A story last week about the Obama administration committing more than $3 billion to smart grid initiatives caught my eye. It wasn’t really an unusual story. It seems like every day features a slew of stories where leaders commit billions to new geographies, technologies, or acquisitions to demonstrate how serious they are about innovation and growth.
Here’s the thing — these kinds of commitments paradoxically can make it harder for organizations to achieve their aim. In other words, the very act of making a serious financial commitment to solve a problem can make it harder to solve the problem.
Why can large commitments hamstring innovation?
First, they lead people to chase the known rather than the unknown. After all, if you are going to spend a large chunk of change, you better be sure it is going to be going after a large market. Otherwise it is next to impossible to justify the investment. But most growth comes from creating what doesn’t exist, not getting a piece of what already does. It’s no better to rely on projections for tomorrow’s growth markets, because they are notoriously flawed.
Big commitments also lead people to frame problems in technological terms. Innovators spend resources on path-breaking technologies that hold the tantalizing promise of transformation. But as my colleagues Mark Johnson and Josh Suskewicz have shown, the true path to transformation almost always comes from developing a distinct business model.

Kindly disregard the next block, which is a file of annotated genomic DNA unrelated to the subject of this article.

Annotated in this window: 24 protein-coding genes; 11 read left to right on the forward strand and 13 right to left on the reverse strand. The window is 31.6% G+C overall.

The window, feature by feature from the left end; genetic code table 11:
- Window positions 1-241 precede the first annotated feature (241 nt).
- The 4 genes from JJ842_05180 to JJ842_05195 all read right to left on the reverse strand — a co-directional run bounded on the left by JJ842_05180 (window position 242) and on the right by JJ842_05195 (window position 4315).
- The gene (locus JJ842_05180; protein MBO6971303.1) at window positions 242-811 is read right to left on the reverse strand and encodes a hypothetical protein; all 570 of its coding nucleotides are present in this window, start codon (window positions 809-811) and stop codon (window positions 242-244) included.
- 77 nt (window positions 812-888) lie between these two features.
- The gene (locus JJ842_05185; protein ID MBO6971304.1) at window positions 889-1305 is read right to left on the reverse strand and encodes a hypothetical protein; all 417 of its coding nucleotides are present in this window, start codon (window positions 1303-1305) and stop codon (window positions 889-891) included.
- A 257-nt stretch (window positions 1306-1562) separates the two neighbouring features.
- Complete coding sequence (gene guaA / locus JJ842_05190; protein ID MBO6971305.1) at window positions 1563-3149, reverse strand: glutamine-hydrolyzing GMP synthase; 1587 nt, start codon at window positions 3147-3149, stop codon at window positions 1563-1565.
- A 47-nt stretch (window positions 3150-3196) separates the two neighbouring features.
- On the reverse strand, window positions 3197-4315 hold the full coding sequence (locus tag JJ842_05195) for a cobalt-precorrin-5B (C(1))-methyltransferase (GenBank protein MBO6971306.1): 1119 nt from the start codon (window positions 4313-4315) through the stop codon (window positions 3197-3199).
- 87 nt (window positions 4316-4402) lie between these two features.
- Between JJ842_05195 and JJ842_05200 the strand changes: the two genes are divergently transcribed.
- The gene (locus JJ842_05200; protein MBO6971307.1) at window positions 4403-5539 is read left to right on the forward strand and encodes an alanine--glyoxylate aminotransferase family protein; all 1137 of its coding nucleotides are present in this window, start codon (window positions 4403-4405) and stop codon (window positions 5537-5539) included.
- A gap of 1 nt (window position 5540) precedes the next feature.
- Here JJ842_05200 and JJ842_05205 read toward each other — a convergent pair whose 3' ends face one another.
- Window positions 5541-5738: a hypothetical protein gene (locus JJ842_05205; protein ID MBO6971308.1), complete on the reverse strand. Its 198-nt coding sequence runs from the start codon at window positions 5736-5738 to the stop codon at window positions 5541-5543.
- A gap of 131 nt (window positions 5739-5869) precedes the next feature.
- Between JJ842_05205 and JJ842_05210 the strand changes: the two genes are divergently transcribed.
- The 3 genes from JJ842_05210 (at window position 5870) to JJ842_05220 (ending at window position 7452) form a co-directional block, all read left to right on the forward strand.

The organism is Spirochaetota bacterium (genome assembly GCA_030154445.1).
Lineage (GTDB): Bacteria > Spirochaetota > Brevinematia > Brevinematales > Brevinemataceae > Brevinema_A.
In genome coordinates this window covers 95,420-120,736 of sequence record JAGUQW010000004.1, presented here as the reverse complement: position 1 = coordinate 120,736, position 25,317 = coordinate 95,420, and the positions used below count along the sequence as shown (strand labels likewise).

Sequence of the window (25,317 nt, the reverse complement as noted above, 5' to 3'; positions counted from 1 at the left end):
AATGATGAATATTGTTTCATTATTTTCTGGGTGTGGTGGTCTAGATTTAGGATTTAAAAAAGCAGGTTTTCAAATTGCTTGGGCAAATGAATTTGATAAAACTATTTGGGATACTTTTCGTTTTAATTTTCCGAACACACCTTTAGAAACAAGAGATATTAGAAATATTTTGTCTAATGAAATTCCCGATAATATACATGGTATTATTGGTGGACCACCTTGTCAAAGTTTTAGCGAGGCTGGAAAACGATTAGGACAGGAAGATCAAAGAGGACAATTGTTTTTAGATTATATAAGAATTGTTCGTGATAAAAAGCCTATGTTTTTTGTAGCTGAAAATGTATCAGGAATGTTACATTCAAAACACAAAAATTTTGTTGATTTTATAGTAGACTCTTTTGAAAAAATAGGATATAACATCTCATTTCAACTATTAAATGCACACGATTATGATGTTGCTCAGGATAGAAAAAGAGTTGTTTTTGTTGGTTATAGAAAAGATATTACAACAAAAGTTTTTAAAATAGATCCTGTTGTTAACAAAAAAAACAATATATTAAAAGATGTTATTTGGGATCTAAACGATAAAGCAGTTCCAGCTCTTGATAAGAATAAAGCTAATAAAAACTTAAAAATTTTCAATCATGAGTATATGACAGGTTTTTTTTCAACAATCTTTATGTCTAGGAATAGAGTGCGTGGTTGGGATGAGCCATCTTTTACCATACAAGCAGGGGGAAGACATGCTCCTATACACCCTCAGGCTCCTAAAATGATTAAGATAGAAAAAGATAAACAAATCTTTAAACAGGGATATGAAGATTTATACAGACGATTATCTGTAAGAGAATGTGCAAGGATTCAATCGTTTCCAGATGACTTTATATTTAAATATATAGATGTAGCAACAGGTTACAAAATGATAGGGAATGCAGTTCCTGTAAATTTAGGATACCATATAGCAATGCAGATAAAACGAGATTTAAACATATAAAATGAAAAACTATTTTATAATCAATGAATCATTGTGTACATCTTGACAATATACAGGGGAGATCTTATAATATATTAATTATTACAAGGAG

Finally, large investments lead innovators to shut off “emergent signals.” When you spend a lot, you lock in fixed assets that make it hard to dramatically shift strategy. What, for example, could Motorola do after it invested billions to launch dozens of satellites to support its Iridium service only to learn there just wasn’t a market for it? Painfully little. Early commitments predetermined the venture’s path, and when it turned out the first strategy was wrong — as it almost always is — the big commitment acted as an anchor that inhibited iteration.
One problem of too much money is that bad ideas get funding also. In fact, there are often many more incremental plans than revolutionary ones. They soak up a lot of time and money.
Plus they create the “We have to spend this money” rather than “Where are we going to get the money to spend?”
Innovations often result in things that save money. But they are often riskier to start with. So how to recognize them and get them the money they need, but not too much?
Encouraging people to work on ‘back burner’ projects in order to demonstrate the usefulness of the approach is one way. Careful vetting can help determine whether it can be moved to the front burner or not.
Part of any innovator’s dilemma is balancing the innovative spirit with sufficient funding to nurture that spirit, without overwhelming the innovator with the debit of too much cash.